House passes bill stopping Medicare premium hikes

(AP) -- Millions of Medicare patients would be spared monthly premium increases next year under a bill passed by the House Thursday.

The House voted 406 to 18 to eliminate all premium increases for Medicare Part B, which provides coverage for doctor's visits. The bill now goes to the Senate, where the Finance Committee is expected to take it up soon, though no hearings were scheduled.

Lawmakers said older Americans shouldn't have to pay higher Medicare Part B premiums because they are not expected to get a cost of living increase from Social Security. Most seniors have their Medicare premiums deducted from their Social Security payments.

Under the law, the vast majority of Medicare recipients already are exempt from Part B premium increases whenever there is no increase in Social Security payments.

Still, without congressional action, several million would face monthly premium increases of $8 to $23. The standard monthly premium is $96.40 this year.

"Our nation's seniors are already experiencing difficult financial times," said Rep. Charles Rangel, D-N.Y., chairman of the House Ways and Means Committee, which oversees Medicare. "The prospect that some may face a disproportionate increase in their Medicare premiums is inherently unfair."

The bill would not affect scheduled increases in premiums for the Medicare prescription drug program, known as Part D. Average monthly premiums for the drug program will increase slightly, from $28 this year to $30 in 2010.

House Majority Leader Steny Hoyer of Maryland, in a rare break with fellow Democrats, voted against the measure, saying it would mainly help wealthy Medicare recipients.

"If we take care of everybody, we won't be able to take care of those who need us most," Hoyer said.

About 42 million seniors and people with disabilities are enrolled in Medicare Part B. By law, about three-fourths are exempt from premium increases when there is no increase in Social Security payments.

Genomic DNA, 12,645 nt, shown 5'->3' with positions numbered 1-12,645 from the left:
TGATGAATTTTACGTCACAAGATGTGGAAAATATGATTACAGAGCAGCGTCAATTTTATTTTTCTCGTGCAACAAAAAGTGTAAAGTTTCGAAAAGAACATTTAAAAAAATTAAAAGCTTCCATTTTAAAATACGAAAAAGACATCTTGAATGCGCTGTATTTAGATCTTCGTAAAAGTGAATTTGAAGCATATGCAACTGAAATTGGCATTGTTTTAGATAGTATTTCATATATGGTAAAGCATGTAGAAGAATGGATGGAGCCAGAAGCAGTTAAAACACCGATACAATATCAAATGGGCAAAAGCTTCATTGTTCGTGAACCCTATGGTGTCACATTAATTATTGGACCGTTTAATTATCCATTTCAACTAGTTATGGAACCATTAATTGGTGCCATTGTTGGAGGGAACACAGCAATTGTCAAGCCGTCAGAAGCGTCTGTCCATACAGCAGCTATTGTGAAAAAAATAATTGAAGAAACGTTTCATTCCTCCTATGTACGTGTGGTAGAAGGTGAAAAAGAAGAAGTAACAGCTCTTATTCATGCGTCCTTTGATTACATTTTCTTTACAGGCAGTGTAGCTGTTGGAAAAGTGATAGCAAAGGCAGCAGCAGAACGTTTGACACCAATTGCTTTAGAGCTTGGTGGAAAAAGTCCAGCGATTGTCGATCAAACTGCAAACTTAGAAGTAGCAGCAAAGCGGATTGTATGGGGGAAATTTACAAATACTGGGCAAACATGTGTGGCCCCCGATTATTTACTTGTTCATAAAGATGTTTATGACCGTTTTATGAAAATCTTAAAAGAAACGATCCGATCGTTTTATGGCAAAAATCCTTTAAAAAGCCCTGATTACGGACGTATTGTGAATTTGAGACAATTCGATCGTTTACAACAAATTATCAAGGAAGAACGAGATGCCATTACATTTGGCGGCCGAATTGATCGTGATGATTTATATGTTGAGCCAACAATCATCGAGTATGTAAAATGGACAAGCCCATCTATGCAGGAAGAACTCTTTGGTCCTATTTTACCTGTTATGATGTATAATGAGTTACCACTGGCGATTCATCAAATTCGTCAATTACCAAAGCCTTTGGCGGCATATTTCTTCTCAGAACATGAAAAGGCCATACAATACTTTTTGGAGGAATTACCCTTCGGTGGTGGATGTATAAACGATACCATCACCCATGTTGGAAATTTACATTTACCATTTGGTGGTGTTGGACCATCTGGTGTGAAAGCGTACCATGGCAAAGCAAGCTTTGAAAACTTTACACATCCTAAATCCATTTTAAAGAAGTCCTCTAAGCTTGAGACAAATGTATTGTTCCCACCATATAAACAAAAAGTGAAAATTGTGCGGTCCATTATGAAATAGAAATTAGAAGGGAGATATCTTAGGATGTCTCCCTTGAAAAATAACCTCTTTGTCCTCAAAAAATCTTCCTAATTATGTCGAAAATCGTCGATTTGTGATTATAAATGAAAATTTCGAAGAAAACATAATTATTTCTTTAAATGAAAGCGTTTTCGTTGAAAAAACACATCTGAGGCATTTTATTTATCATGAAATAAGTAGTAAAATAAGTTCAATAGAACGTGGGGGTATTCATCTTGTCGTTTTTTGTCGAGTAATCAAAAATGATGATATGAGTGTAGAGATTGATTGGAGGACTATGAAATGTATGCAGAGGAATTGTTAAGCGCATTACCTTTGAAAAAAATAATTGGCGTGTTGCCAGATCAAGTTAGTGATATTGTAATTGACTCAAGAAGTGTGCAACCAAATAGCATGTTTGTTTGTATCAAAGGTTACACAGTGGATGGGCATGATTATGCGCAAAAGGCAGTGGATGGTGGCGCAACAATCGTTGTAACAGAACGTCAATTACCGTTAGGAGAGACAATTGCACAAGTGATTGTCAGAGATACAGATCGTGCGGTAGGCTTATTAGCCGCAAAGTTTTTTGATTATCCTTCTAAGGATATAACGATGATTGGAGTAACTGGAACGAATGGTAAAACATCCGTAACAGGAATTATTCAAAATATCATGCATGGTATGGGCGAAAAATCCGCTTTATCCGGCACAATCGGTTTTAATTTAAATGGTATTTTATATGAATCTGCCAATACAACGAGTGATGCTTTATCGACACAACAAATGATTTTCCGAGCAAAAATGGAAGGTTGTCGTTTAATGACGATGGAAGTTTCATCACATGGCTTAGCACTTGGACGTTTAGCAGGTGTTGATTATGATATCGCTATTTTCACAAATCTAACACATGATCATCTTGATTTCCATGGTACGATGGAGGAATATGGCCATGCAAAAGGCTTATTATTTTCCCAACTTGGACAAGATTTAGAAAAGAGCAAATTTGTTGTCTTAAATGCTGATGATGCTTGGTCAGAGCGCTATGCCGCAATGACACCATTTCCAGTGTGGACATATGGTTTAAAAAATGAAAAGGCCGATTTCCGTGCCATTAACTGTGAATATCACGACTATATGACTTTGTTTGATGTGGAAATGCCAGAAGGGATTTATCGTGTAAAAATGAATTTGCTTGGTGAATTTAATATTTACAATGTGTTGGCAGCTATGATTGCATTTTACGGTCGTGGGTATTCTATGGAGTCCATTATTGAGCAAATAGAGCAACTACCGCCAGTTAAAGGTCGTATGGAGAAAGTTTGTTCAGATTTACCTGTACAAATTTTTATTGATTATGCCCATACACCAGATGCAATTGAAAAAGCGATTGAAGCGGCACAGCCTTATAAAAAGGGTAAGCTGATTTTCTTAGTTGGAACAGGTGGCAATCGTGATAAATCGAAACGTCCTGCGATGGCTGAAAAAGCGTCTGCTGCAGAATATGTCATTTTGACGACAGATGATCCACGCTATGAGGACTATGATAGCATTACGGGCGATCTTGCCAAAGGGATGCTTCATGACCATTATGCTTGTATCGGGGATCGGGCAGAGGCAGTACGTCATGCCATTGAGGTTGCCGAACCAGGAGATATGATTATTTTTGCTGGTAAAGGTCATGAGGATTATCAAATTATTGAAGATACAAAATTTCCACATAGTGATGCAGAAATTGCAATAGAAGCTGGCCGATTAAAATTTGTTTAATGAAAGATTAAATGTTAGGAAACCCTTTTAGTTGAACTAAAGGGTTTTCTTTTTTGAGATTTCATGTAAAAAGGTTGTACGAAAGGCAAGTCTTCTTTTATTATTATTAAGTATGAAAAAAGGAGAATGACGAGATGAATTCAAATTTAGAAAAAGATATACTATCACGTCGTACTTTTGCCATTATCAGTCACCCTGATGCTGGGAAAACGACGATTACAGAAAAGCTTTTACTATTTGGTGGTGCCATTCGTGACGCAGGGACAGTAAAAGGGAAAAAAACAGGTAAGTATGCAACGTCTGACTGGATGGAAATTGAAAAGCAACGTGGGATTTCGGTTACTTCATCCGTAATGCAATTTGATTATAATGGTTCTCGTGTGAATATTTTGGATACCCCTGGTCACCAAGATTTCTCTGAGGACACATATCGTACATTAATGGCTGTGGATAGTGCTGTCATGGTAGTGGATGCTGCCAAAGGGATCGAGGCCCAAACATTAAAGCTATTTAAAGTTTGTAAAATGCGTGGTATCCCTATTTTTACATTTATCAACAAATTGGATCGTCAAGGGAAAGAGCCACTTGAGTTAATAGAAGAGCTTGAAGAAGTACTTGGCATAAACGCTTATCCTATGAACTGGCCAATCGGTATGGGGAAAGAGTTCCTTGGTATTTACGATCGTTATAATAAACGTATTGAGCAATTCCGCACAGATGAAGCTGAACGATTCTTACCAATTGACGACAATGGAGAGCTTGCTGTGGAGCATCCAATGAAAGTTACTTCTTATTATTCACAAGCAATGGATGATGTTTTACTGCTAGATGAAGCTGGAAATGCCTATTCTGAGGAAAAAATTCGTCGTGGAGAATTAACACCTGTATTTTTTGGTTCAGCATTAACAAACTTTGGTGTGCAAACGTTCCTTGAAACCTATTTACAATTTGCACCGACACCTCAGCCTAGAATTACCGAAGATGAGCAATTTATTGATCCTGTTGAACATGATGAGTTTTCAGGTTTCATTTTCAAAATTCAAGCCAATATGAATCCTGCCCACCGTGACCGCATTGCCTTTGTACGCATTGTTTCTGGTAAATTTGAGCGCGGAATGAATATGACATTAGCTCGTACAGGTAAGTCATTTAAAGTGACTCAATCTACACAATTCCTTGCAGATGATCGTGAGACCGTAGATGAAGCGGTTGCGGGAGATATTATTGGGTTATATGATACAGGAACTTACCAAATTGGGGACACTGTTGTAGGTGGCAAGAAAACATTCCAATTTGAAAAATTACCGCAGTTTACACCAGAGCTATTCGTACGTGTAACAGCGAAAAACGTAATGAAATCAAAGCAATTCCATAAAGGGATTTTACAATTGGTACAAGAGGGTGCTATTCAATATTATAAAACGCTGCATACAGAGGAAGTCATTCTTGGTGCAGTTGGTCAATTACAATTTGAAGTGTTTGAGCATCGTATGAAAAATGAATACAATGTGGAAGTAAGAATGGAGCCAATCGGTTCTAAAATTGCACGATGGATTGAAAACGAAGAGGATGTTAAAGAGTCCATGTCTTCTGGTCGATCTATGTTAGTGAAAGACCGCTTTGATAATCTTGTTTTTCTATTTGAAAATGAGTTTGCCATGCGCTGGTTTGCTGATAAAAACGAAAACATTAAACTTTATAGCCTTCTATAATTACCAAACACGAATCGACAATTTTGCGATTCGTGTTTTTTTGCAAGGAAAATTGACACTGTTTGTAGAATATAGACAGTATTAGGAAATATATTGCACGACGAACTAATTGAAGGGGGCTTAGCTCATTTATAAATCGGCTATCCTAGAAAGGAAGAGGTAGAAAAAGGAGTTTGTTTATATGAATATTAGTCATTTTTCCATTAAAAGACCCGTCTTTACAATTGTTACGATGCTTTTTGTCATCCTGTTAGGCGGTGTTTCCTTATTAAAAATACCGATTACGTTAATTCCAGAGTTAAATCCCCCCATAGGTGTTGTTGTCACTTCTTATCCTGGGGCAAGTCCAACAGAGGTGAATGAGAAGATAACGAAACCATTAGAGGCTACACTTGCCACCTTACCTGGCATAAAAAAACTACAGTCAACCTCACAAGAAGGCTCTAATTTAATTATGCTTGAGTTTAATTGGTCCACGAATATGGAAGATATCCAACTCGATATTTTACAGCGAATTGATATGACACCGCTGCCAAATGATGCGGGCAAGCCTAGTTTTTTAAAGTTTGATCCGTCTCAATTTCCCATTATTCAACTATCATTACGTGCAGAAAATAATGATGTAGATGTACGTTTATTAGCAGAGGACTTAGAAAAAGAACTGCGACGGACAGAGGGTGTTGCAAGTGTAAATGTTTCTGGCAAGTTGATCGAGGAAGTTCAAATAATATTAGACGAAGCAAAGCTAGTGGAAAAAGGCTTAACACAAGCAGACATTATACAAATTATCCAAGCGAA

The Social Security Administration projects no cost-of-living increases for the next two years because the adjustments are pegged to inflation, which has been negative this year, largely because energy prices are below 2008 levels. It will mark the first time without an increase since automatic adjustments were adopted in 1975.

Most of the 11 million or so patients who are not exempt from premium increases are low-income people who also qualify for Medicaid. Medicaid, the state-federal health insurance program for the poor, pays their Medicare premiums, meaning states would bear some of the costs.

Among the rest who are not exempt, a little more than 2 million are high-income seniors - singles making more than $85,000 a year and couples making more than $170,000. Also, about 1.3 million new enrollees would not be exempt.

Without congressional action, the Medicare trustees have projected that standard Medicare Part B premiums would go from $96.40 a month this year to $104.20 a month in 2010. The Congressional Budget Office projects premiums could go to $119.40.

The House bill would eliminate all Part B premium increases, using $2.8 billion in other Medicare funding.

"All Medicare beneficiaries should be treated fairly and one group should not bear an excessive burden, particularly in these difficult economic times," said Rep. Henry Waxman, D-Calif., chairman of the House Energy and Commerce Committee, which also oversees .

Democrats said they had to act on a bill quickly so the administration could set premium rates for next year and inform seniors this fall.

Republican lawmakers complained about the short notice of the vote. The bill was unveiled Wednesday and a vote was scheduled for a day later, with no public hearings.

"We're very upset that it's been done so cavalierly," said Joe Barton, R-Texas, the top Republican on the energy committee.

Barton noted that officials have known for months there would be no increases. Nevertheless, Barton voted for the bill.

"We do need to do something," he said.

©2009 The Associated Press. All rights reserved. This material may not be published, broadcast, rewritten or redistributed.

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